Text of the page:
Nick can be contacted at email@example.com.
Nick’s CV can be accessed here.
Nick is a cultural and intellectual historian of the twentieth-century United States. He completed his PhD in American Studies at the University of Nottingham in 2012, and joined CCCU in the same year. During 2013-14 he is a British Association for American Studies Visiting Research Fellow at the Institute of the Americas, University College London, and in July and August 2014 he will undertake research at New York University and Columbia University funded by a Fulbright Commission American Studies Grant.
Nick's first book, The Cultural Left and the Reagan Era: U.S. Protest and Central American Revolution, is under contract with I. B. Tauris, and will appear in 2015 as a part of the Library of Modern America series. The book examines the responses of a range of intellectual and cultural figures to the social and political crises that took place in Nicaragua, El Salvador and Guatemala between 1979 and 1992. Research on the project was supported by the Arts and Humanities Research Council, the Kluge Center at the Library of Congress, the Institute for Advanced Studies in the Humanities at the University of Edinburgh, and the British Association for American Studies.
Nick is currently working on a research project that examines popular histories written by American historians as a means of engaging with an audience beyond the academy, focussing on the work of Richard Hofstadter, John Hope Franklin, Daniel Boorstin and Howard Zinn.
Nick also sits on the steering committee of HOTCUS (Historians of the Twentieth Century United States), and the executive committee of BAAS (British Association for American Studies).
Alongside his academic activities, Nick is a follower of Arsenal Football Club, runs the occasional marathon, and is an ineffective golfer.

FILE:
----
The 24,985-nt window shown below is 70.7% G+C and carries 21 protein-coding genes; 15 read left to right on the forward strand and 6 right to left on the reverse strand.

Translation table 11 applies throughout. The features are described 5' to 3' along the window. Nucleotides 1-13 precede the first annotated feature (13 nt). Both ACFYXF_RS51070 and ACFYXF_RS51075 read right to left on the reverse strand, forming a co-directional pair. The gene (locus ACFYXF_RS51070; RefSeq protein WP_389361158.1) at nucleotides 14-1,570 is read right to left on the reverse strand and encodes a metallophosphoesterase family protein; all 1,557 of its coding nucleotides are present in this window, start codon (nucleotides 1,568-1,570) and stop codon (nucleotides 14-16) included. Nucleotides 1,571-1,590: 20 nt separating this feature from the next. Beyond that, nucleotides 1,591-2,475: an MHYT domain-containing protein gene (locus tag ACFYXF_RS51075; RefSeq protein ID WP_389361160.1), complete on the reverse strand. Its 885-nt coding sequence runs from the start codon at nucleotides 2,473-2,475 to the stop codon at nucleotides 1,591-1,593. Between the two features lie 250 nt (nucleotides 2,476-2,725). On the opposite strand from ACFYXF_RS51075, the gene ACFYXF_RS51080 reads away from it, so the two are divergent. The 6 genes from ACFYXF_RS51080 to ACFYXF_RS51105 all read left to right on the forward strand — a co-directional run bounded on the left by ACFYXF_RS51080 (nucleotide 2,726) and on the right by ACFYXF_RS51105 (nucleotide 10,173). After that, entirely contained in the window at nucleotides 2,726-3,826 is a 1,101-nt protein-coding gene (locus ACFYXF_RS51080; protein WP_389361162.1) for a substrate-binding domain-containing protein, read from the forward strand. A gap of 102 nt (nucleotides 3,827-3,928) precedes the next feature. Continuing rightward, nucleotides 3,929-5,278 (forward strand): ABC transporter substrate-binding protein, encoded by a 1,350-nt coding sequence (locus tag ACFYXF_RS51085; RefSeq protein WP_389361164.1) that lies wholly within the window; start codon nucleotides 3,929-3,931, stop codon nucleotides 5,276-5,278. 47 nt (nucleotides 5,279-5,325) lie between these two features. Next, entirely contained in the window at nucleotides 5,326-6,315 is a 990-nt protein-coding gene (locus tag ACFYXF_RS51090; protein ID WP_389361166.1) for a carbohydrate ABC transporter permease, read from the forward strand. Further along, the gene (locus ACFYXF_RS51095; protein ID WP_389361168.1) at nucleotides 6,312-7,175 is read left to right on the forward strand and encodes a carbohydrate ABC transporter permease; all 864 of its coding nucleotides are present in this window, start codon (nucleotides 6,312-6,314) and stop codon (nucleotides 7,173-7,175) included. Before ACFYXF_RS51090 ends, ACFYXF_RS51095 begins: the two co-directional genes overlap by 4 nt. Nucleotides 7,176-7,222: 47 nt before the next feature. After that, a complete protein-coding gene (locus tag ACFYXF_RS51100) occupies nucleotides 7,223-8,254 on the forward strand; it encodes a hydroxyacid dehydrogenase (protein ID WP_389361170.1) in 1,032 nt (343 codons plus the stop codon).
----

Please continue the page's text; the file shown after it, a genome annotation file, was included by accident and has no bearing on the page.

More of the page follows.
Teaching and subject expertise
- Reading, Writing and Researching American Studies (Year 1)
- A Story of American Freedom? The History of the United States from Pre-Contact to the Present (Year 1)
- The Global Sixties (Year 1)
- Popular Culture in American History (Year 2)
- American Culture Wars (Year 3)
Nick would be happy to supervise MA and MPhil/PhD projects in twentieth-century U.S. social, cultural and intellectual history, the history of popular protest and radicalism, historical and political filmmaking, and historiography and memory studies.
Nick's office is Hs28 in the Hepworth Building, and his drop-in office hours are 1:00pm-2:00pm on Mondays and Tuesdays.
Publications and research outputs
- 2015 (forthcoming), The Cultural Left and the Reagan Era: U.S. Protest and Central American Revolution (London: I. B. Tauris).
- 2014 (forthcoming), ‘Transatlantic Social Politics After the 1960s: New Left Review, Verso Books and the Politics of Central America Solidarity’, in Daniel Scroop and Andrew Heath (eds), Transatlantic Social Politics: 1800-Present (New York: Palgrave Macmillan).
- 2014, 'U.S. Feminists and Central America in the "Age of Reagan": The Overlapping Contexts of Activism, Intellectual Culture and Documentary Filmmaking', Journal of American Studies, Vol. 48, No. 1.
- 2011, 'Confronting a “crisis in historical perspective”: Walter LaFeber, Gabriel Kolko and the Functions of Revisionist Historiography during the Reagan Era’, Left History, Vol. 15, No. 1.
- 2009, 'Rambo America Resisted: Intertextual Politics in Oliver Stone’s Salvador (1986) and Platoon (1986)’, U.S. Studies Online, No. 14.